Oak Ridge National Lab director to retire in December

Thomas Zacharia will depart after a 35-year career at the laboratory.
The Titan supercomputer at Oak Ridge National Laboratory in Tennessee. (Department of Energy)

Oak Ridge National Laboratory’s director will retire at the end of 2022 on the heels of its exascale computer, Frontier, being named the world’s fastest.

The laboratory on Tuesday announced news of Thomas Zacharia’s departure, and said it will conduct a search for his successor.

Zacharia leaves after 35 years at the country’s largest science and energy lab, including five as director of the facility, which has nearly 6,000 people and a $2.5 billion research portfolio.

“I am very optimistic about ORNL’s future and in its pursuit of excellence: to be among the premier research institutions in the world,” Zacharia wrote in a message to staff. “When people ask me what I will miss most, there is no doubt it is our staff, who have always been our most distinguishing strength.”


Zacharia helped establish the Exascale Computing Project, Quantum Science Center and UT-Oak Ridge Innovation Institute; create the National Security Sciences Directorate; and advance neutron, fusion energy and isotope research. He also steered ORNL through the worst of the COVID-19 pandemic.

While rising through ORNL’s computing ranks, Zacharia served as deputy for science and technology, in charge of all research and development programs, and before that stood up the Computing and Computational Sciences Directorate in 2001.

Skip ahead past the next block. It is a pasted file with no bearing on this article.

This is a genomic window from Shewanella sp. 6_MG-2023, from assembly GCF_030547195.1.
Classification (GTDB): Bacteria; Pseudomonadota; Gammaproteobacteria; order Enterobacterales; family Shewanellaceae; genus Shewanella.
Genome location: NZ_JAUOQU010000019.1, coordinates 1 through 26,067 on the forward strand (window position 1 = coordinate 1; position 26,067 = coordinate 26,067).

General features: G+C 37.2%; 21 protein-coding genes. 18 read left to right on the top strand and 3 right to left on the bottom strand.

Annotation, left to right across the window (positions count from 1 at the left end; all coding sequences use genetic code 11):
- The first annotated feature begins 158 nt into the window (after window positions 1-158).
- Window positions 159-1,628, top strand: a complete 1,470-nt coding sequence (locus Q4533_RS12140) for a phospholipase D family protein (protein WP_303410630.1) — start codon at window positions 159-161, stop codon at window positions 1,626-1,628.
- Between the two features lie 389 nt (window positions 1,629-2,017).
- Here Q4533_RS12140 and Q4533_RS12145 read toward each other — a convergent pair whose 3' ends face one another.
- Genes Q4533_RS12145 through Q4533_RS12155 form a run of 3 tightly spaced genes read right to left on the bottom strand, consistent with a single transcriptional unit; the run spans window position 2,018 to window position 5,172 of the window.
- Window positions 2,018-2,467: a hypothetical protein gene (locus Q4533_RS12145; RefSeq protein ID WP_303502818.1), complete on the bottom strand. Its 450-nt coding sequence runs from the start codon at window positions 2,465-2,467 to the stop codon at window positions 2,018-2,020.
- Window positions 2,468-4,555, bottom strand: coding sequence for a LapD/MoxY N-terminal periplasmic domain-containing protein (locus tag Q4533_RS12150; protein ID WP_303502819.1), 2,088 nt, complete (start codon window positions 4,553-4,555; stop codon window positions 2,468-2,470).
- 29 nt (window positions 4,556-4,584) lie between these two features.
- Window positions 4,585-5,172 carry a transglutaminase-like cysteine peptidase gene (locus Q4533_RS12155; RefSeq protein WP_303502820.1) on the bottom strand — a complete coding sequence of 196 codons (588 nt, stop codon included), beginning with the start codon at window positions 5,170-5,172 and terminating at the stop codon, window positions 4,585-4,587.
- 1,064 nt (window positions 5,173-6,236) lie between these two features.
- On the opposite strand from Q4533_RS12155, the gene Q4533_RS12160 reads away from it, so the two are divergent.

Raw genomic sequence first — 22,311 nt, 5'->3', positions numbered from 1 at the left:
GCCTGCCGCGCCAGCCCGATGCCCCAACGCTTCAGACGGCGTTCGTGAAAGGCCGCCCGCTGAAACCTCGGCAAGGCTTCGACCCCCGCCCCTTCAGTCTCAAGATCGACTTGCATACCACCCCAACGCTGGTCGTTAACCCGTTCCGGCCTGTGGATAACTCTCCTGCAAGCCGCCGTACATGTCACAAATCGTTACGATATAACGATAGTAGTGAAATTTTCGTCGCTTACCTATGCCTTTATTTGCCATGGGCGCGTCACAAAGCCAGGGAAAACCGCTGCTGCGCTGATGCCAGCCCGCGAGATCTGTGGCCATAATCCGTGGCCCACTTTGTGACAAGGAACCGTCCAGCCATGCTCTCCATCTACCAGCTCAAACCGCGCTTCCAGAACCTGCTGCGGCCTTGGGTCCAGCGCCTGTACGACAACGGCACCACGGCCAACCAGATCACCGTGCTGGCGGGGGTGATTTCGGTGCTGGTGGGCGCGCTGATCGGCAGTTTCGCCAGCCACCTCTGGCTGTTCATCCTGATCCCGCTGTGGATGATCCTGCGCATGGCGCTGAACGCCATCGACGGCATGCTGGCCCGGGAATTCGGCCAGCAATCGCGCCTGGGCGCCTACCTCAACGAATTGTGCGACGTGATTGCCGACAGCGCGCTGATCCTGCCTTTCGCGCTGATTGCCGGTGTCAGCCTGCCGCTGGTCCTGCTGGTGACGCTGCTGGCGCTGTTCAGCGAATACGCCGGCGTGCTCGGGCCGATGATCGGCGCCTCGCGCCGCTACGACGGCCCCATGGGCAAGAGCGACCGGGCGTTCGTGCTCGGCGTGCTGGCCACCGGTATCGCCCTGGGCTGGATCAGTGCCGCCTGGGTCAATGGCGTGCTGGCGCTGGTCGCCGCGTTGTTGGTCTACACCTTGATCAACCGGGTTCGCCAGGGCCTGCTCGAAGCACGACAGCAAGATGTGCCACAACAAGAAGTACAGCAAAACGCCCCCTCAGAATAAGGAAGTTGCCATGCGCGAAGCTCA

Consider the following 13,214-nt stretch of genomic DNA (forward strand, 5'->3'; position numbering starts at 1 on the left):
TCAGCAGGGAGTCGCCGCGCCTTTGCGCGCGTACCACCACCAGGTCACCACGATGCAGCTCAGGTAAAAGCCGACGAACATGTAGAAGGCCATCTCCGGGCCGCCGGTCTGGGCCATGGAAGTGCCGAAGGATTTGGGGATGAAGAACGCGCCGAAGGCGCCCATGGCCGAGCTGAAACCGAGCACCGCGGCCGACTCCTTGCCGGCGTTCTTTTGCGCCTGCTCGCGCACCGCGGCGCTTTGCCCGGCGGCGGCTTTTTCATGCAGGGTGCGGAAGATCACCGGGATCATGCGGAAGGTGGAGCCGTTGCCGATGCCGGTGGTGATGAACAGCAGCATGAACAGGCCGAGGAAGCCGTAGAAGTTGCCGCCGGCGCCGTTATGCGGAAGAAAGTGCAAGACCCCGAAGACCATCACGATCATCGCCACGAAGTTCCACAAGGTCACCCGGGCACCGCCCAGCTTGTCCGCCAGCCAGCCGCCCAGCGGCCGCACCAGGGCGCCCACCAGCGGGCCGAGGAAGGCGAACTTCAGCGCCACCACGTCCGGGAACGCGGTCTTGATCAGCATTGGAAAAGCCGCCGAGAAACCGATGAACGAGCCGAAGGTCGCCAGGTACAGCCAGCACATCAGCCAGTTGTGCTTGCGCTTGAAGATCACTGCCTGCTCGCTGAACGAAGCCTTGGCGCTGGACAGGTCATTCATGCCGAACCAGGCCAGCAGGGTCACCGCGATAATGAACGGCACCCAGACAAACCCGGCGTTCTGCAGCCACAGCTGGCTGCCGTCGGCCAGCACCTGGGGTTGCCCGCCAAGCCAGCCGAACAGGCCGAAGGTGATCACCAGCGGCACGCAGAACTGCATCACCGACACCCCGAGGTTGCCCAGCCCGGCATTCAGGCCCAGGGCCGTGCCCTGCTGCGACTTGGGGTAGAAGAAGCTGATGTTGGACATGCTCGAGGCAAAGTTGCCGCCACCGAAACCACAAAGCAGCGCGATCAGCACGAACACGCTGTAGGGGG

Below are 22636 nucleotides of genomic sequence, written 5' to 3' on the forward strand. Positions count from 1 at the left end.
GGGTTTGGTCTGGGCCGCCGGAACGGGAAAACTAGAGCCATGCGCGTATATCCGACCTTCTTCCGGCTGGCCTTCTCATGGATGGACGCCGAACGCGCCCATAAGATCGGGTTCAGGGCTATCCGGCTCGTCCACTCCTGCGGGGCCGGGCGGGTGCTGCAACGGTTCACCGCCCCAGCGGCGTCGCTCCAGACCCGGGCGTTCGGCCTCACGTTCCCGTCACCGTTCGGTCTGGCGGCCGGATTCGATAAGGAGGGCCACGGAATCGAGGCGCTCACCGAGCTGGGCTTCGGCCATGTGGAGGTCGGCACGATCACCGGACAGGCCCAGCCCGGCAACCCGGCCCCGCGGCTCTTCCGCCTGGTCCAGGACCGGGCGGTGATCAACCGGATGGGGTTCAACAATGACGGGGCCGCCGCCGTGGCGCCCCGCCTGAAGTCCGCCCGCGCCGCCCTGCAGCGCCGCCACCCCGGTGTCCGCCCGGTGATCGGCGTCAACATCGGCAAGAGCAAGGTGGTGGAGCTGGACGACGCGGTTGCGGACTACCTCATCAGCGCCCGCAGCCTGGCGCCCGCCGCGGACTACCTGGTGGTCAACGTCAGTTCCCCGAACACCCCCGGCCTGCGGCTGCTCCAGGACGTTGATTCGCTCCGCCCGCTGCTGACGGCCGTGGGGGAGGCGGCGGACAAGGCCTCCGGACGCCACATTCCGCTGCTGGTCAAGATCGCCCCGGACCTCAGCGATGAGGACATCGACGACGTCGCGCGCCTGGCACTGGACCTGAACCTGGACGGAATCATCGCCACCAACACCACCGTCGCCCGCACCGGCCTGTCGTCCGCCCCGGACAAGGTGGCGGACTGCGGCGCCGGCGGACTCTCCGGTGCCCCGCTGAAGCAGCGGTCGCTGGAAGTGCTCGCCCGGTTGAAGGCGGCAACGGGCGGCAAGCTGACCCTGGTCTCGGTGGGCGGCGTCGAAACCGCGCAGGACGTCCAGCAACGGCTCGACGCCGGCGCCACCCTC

“An incredible leader, extraordinary collaborator and powerhouse innovator, Thomas is leaving a profound impact on ORNL and the world,” said Randy Boyd, chairman of the UT-Battelle board of governors, in the announcement.

Dave Nyczepir

Written by Dave Nyczepir

Dave Nyczepir is a technology reporter for FedScoop. He was previously the news editor for Route Fifty and, before that, the education reporter for The Desert Sun newspaper in Palm Springs, California. He covered the 2012 campaign cycle as the staff writer for Campaigns & Elections magazine and Maryland’s 2012 legislative session as the politics reporter for Capital News Service at the University of Maryland, College Park, where he earned his master’s of journalism.

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